Aidan’s Pick: Rent: Filmed Live on Broadway
Movie: “Rent: Filmed Live on Broadway” (Note: This is NOT the 2005 film adaptation. This is the 2008 filmed performance)
Streaming: Apple TV (Someone also uploaded it on YouTube for free)
Summarize the movie in a tweet: A filmed version of the final Broadway performance of the musical “Rent”, the story follows a group of friends as they struggle with love, life, and art during the 1980s AIDS crisis in New York.
Why should students watch this movie this holiday season: When you think of holiday movies, you don’t usually think about “Rent”, but once you dig deeper into the story, it starts to make sense. First off, the first half is very much set during Christmas, which makes it an obvious candidate. Sure, the second half is set during the New Year and beyond, but before the credits roll, we’ve returned to the 24th of December.
Secondly, the entire movie centers around the stories of love and tragedy that the characters go through. What could be more Christmasy than that?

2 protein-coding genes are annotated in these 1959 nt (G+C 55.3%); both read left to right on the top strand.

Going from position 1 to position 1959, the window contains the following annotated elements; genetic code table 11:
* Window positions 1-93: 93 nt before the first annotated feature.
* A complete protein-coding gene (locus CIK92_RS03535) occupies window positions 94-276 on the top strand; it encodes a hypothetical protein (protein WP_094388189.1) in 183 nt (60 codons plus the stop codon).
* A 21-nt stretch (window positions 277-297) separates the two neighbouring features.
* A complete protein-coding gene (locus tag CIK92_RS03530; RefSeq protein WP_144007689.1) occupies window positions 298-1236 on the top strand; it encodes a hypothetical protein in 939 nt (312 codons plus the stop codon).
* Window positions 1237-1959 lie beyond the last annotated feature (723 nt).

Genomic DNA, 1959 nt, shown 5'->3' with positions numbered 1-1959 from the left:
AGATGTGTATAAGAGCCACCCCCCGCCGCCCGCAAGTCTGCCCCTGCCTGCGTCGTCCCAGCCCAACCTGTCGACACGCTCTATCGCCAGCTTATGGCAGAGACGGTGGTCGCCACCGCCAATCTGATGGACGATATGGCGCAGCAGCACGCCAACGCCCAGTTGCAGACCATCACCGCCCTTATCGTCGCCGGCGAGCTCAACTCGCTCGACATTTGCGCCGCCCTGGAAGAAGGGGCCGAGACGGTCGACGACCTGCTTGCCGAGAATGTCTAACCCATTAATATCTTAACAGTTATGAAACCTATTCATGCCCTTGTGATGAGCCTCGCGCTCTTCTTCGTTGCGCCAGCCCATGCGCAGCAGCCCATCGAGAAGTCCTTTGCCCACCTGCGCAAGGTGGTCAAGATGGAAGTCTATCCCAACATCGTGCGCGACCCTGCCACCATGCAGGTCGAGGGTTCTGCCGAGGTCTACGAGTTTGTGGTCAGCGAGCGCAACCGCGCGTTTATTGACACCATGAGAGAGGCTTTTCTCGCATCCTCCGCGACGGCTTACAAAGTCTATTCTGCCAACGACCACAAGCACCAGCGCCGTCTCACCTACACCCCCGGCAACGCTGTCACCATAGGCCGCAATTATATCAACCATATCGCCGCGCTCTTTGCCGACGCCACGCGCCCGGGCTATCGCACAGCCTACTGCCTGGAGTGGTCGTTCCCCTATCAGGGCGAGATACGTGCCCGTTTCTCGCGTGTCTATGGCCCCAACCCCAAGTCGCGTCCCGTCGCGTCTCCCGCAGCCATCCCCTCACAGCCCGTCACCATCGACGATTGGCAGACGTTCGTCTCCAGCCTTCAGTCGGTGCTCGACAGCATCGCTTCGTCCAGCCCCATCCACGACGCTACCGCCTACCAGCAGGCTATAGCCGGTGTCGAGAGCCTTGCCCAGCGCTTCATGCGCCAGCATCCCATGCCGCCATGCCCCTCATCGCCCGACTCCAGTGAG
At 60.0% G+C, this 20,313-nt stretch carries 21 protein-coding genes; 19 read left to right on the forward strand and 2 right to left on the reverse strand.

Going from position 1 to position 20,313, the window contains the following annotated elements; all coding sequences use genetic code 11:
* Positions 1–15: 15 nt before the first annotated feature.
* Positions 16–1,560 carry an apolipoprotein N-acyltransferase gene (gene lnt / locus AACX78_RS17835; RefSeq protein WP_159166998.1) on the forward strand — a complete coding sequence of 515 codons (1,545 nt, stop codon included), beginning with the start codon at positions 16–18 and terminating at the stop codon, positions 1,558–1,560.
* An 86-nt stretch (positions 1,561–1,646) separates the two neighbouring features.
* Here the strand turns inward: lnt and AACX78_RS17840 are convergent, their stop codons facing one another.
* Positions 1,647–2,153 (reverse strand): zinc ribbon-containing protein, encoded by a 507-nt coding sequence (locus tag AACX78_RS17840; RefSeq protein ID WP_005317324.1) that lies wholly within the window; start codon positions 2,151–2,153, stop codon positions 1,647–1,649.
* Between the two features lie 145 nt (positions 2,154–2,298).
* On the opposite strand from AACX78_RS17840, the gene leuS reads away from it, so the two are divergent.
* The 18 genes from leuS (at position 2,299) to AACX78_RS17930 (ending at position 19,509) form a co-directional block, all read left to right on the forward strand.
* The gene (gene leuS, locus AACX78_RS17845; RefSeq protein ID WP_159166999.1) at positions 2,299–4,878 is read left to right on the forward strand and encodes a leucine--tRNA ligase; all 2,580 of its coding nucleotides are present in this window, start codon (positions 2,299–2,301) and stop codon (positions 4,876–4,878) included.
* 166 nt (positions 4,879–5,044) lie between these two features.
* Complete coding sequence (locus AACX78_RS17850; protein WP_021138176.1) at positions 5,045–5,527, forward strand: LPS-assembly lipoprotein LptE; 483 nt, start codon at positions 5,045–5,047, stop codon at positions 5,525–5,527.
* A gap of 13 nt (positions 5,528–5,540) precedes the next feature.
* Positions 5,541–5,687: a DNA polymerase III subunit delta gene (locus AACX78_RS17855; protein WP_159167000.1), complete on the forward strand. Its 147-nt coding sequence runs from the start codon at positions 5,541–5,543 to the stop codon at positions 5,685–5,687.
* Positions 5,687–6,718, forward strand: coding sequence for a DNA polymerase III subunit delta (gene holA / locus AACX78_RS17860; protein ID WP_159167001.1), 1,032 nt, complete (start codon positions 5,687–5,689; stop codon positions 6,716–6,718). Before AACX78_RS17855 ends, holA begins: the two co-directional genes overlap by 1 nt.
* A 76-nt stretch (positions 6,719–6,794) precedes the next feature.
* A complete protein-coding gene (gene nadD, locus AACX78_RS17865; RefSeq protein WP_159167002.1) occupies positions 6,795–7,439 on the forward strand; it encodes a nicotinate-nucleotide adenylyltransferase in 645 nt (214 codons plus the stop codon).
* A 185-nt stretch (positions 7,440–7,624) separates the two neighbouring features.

For those of you unaware, “Rent” follows the life of a group of seven friends as they try to navigate the world during the AIDS crisis. Three of said friends, Mark Cohen, Roger Davies, and Mimi Marquez, are the key players, with Roger and Mimi trying to form a romance, despite difficulties, and Mark trying to make a documentary.
Despite the original show being developed in 1996, and being set in the late 1980s, the themes still hold up. Artistic integrity in an increasingly corporate era, love, struggle against sickness (especially relevant in this COVID era), and learning to find happiness in life are all themes and emotions that still are resonant to today’s world, perhaps even more so. The characters also feel relevant to today’s times, especially for those interested in the creative field.
The music also holds up to today, with a range of upbeat rock songs to sad melodies that stick in your head long after they’ve finished.
“Why not watch the film adaptation?” Well, it’s simple. The film doesn’t quite have the same feel, the same bite that the original stage adaptation had. Despite being a limited set on a stage, the musical has more of an impact. Eventually, you’ll be so engrossed in the narrative, the story, and the characters, that you’ll forget that you’re watching actors on a stage.
No matter if you love movies set at Christmas or hate them, this one will capture both audiences, with all the themes of a Christmas story combined with a bite and sense of maturity that few have.